Fourtakas, Georgios (The University of Manchester) | Stansby, Peter K. (The University of Manchester) | Rogers, Benedict D. (The University of Manchester) | Lind, Steven J. (The University of Manchester) | Yan, Shiqiang (School of Engineering and Mathematical Sciences City University of London) | Ma, Qingwei W. (School of Engineering and Mathematical Sciences City University of London)
This paper presents a 2-D one-way coupling methodology between the quasi-arbitrary Lagrange-Euler finite element method (QALE-FEM) (Ma and Yan 2006) which is a nonlinear potential flow solver and incompressible smoothed particle hydrodynamics (ISPH) (Lind et al. 2012), Navier-Stokes equations solver. Nonlinear potential flow solvers such as the QALE-FEM are highly efficient solvers for propagating waves in large domains; however, when extreme nonlinearity takes place such as fragmentation, breaking waves and violent interaction with marine structures, the methodology becomes incapable of dealing with these flow features. A particle method such as ISPH is known to be accurate for such highly nonlinear fragmentized flows with noise-free pressures. ISPH is thus ideal for the near-field and slamming due to its ability to treat highly nonlinear flows and free surface flows with overturning and splashing. Herein, we propose a one-way coupling methodology between QALE-FEM and ISPH where the methods are used for the far field and inner/local regimes respectively. To validate the one-way coupling algorithm a regular wave has been used with satisfactory results. The intention is to extend this approach to strong coupling of the potential flow solver with ISPH using a two-phase (air- water) solver (Lind et al. 2016). The aim is to reliably predict extreme wave forces and slamming on offshore structures such as decks and platforms for marine renewable energy and oil and gas industry.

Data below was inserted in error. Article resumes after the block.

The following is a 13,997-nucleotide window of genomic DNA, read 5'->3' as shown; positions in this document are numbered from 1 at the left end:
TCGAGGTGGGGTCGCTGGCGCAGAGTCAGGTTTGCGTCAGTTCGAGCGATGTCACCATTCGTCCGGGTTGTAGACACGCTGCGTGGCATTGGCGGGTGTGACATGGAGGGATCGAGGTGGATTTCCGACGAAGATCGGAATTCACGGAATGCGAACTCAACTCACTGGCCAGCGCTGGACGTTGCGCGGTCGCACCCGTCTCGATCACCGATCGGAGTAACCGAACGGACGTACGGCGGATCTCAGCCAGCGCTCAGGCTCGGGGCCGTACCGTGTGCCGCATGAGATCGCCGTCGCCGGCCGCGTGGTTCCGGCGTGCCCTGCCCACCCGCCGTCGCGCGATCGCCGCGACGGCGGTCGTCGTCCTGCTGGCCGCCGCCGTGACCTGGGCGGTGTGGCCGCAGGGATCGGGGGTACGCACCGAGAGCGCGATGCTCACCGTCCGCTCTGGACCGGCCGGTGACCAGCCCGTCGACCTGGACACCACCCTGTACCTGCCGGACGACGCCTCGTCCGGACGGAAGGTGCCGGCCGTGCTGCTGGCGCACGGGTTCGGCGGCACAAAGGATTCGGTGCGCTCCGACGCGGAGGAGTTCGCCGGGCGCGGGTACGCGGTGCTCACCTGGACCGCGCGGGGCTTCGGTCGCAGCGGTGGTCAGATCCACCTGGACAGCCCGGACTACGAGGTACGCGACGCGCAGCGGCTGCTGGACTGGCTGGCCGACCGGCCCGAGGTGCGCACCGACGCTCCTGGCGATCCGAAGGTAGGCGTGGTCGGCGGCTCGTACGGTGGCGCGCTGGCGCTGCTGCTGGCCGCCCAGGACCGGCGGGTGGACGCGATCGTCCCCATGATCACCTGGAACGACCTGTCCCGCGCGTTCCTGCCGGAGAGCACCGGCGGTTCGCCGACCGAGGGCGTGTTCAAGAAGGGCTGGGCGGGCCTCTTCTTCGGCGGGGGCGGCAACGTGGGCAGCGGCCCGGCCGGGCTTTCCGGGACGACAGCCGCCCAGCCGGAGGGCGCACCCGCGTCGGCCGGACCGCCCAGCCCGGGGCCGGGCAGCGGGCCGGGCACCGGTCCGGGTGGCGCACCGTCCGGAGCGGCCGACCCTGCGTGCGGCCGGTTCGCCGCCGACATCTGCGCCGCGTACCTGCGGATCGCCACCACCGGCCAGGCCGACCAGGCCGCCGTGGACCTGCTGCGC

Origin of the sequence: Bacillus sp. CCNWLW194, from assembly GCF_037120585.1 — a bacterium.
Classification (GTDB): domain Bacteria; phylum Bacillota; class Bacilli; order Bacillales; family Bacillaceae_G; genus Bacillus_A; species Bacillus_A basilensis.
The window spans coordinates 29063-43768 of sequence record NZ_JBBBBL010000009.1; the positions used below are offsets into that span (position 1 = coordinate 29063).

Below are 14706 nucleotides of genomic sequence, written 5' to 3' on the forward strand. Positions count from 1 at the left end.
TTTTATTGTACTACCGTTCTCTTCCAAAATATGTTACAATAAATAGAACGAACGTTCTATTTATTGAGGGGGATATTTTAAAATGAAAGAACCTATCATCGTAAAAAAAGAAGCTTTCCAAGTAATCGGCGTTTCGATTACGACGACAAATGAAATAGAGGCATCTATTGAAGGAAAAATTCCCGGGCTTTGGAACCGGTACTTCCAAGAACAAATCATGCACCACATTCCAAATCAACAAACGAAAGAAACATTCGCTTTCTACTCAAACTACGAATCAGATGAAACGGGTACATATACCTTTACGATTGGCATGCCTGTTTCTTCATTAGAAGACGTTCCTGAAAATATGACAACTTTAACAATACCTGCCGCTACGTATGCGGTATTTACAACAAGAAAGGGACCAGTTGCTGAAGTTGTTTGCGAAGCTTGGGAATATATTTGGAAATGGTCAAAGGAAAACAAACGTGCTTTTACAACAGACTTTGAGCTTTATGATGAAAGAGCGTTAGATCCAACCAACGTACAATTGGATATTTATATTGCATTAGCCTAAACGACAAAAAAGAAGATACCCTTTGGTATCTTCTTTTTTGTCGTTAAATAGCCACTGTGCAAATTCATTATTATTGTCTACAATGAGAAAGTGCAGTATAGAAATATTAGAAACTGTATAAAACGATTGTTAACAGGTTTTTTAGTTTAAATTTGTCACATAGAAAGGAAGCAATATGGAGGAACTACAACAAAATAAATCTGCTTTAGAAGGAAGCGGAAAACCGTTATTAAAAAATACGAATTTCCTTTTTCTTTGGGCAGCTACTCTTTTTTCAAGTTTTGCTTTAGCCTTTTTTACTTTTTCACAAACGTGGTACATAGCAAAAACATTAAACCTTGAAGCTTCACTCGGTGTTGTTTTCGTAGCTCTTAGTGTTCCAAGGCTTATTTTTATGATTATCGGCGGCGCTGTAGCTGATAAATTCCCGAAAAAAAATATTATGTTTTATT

Structures for offshore oil and gas and more recently for supporting wind turbines and machines for marine renewable energy conversion have been the subject of sustained research and development for a number of years. These offshore structures are often located in depths where waves may be classed as intermediate with breaking bore-like waves which result in extreme loads. However, impulsive loading and slamming due to extreme waves is not well defined particularly when structural response occurs. The problem is complex: important characteristics such as slamming pressures and loads due to breaking wave impact forces involve two or more phases such as air-water, fluid-structure interaction (Lind et al. 2015; Khayyer and Gotoh 2016). As importantly, different scales ranging from the far-field propagation to near-field slamming are significant as highly nonlinear incident waves from the far-field directly determine near-field, possibly breaking wave dynamics (Skillen et al. 2013).